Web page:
Friday, March 11, 2011

Put the Book Down (#idesmar)

Coffee Shopphoto © 2008 Dennis M | more info (via: Wylio)

You hear the darnedest things in coffee shops. Today, I overheard the following (paraphrased with name changed):

My daughter, Sally, is having trouble in math.
She brought home a letter from teacher telling us that 3/4 of the students did poorly on the last test. Three quarters!.
Sally says this teacher is never available for extra help after school. She says she doesn’t understand any of what he is teaching. Also, she’s bored.

I listened and immediately started to figure out what the student must not be telling her mom. The teacher must not be too bad; it must be the kid’s fault.

So, my husband went to the parent conference to talk to the guy. The teacher sounded surprised that he is getting lots of feedback about the letter. He just doesn't understand why kids aren’t understanding the math. My husband asked him if he is trying more ways to explain the math. The young teacher says he's doing what the book says. My husband says you have to find ways for the kids to understand. Put the book down. Teach it differently. Explain it more to them.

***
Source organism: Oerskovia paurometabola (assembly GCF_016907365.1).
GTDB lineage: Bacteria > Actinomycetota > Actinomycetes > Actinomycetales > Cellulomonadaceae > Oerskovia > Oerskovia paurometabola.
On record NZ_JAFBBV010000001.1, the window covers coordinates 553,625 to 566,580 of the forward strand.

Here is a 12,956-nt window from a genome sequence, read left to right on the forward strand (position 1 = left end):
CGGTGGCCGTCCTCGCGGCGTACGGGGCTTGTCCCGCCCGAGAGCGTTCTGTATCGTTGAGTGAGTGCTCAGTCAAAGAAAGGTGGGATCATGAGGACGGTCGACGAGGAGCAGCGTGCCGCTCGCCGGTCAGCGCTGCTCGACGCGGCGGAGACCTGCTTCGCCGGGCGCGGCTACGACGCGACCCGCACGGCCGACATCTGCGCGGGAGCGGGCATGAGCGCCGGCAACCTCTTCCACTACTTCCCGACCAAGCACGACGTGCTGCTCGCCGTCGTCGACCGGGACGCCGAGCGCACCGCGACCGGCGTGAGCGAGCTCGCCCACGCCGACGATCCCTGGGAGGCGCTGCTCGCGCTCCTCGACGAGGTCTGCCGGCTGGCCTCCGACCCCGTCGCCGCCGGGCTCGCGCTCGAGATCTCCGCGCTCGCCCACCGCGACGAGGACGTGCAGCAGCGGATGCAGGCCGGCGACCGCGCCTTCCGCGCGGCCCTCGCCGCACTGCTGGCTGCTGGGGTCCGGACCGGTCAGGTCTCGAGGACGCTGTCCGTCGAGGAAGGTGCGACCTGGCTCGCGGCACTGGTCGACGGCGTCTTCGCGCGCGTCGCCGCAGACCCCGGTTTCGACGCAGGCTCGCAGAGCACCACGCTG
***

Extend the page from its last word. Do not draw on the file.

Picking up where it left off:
The teacher got offended. He said he would give up his Friday afternoons to stay with the students. My husband assured him that Sally would be there.
At this point, I’d given up hope for this poor kid. I figured the teacher was no good.

Sally came home the next day and told me that math class was so much better today. She understands what they are doing. She gets it now.
What was different, I asked her. 
He didn't use the book. He talked to us instead. He explained things.
Who'd think that a little pep talk from a parent would be all it took to change this teacher? [said with serious amounts of sarcasm.]
So, there is hope for this young math teacher. Thank goodness.

The moral of this story is…

always listen carefully in a coffee shop.